What’s the difference between 3 Major Types Of Conditioners?

conditioning hairDo you remember your first time shopping for conditioners? Not knowing anything at all about how conditioners worked, or what the differences were (if any) between the various brands, it was pretty much a matter of guessing. I’m now much more knowledgeable about hair products, and I’d like to share some of that knowledge with you so that you aren’t relying on guesswork and luck. There are different kinds of conditioners for different hair types, and they do work differently. If you understand these products, you’ll be better able to choose one that works for you. But in order for your conditioner to work, it’s also important that you are using the right volumizing or clarifying shampoo as well. The purpose of this article is to help you understand what products are available, and to figure out which ones you need. The three categories of conditioners are rinse-out conditioner, leave-in conditioner, and deep conditioner.

1. Rinse-Out Conditioner

This kind of conditioner is probably the one you’re most familiar with, and it is extremely simple to use. Just work it into your hair, wait a minute or two, and rinse it away completely. Rinse-out conditioners are designed to treat the outside surface of the hair cuticle, smoothing and protecting from damage from heat appliances. You can use them every day after you shampoo. Most types of hair, from dry to normal to oily, benefit from using this kind of product.

2. Leave-In Conditionerconditioning hair

This type of conditioner is very thin, light-weight, and not viscous. It will moisturize and protect your hair quickly and easily. It contains surfactants, which allow the product to spread out and treat each hair with a thin coat of conditioner. Like any other styling product, you spray it on to your hair after your shower. You will especially love it if you are prone to tangles, as it is an effective de-tangler. If you have thinner, curly or oily hair, leave-in conditioners will probably work well for you. Give them a try!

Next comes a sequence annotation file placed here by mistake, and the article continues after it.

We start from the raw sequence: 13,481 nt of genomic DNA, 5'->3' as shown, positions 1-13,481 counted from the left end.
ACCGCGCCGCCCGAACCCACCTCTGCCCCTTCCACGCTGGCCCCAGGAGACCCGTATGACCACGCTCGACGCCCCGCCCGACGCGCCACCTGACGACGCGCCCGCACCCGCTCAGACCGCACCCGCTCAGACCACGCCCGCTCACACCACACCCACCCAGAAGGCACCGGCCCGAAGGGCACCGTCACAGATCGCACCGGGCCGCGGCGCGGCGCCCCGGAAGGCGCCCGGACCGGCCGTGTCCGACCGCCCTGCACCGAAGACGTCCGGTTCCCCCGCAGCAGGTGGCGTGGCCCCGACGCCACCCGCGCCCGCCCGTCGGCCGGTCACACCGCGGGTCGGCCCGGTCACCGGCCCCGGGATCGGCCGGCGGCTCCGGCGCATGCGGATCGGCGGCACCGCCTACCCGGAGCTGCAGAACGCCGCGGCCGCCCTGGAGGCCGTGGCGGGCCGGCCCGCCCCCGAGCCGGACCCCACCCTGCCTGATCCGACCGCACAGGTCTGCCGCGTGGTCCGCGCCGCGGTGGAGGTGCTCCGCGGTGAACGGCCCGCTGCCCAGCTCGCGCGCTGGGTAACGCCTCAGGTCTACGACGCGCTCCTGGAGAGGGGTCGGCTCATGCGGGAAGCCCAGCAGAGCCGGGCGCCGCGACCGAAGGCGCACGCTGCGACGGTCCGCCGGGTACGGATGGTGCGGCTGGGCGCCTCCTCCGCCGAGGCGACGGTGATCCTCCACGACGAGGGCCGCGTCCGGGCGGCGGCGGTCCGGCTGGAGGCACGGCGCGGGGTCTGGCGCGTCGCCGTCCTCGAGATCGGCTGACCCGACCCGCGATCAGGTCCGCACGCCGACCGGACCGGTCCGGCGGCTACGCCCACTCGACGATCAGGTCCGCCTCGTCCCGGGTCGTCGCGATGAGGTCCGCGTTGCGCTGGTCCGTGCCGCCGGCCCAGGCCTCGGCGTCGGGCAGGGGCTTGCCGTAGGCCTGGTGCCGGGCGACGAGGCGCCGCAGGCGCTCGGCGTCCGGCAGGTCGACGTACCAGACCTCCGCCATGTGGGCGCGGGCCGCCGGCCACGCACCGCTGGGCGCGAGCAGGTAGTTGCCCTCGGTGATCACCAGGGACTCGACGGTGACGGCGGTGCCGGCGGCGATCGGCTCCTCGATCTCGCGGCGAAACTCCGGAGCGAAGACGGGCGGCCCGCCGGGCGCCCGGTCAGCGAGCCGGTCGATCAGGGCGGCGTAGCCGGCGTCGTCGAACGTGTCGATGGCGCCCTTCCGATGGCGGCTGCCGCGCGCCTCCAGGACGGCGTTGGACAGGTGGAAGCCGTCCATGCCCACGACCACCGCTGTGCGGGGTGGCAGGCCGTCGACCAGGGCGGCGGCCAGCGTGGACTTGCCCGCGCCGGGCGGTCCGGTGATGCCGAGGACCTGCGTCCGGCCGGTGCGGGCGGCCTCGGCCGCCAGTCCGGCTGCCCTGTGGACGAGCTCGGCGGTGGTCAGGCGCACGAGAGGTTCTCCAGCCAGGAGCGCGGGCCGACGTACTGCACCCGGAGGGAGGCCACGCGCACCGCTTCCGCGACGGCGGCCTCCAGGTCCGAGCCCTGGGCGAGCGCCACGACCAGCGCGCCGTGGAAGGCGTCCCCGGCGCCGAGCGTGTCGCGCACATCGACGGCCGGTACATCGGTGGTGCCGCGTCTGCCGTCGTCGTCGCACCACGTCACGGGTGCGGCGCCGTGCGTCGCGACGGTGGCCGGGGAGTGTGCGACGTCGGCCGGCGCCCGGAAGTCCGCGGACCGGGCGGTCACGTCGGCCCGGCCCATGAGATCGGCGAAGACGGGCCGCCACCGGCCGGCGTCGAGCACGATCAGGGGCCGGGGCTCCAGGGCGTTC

3. Deep Conditioner

This category of product, not surprisingly, is designed to condition your hair on a deep level. Deep conditioners are best for damaged and dry hair. These products contain oils, emulsifiers and waxes to repair damage and treat dryness. If your hair is normal to oily, deep conditioners may not be the best products for you, as they can weigh down your hair and make it look even oilier. Usually, you use a deep conditioning product by applying it to your hair and leaving it in for about half an hour. Next, rinse it away thoroughly. This repairs damage to your hair shafts, but the effect doesn’t last forever. It’s best to use deep conditioners once every week or month, depending on your hair type. It’s also good to deep condition two or three days prior to coloring your hair. Deep conditioning your hair is time-consuming, but it’s the most effective way to improve your hair if it is dry or damaged. It really can make a difference.

Now It’s Your Turn

This is not an either/or situation. All of these products have their place in a good hair care routine, and you may need to use each of them at different times. To find out more about conditioners, follow this link for an in-depth guide to choosing the right leave-in conditioner. Check out this article if your hair is curly. If you’re concerned with saving money, take a look at these 10 products that cost 10 dollars or less. If you’re interested in trying deep conditioning, look at our top picks in this category.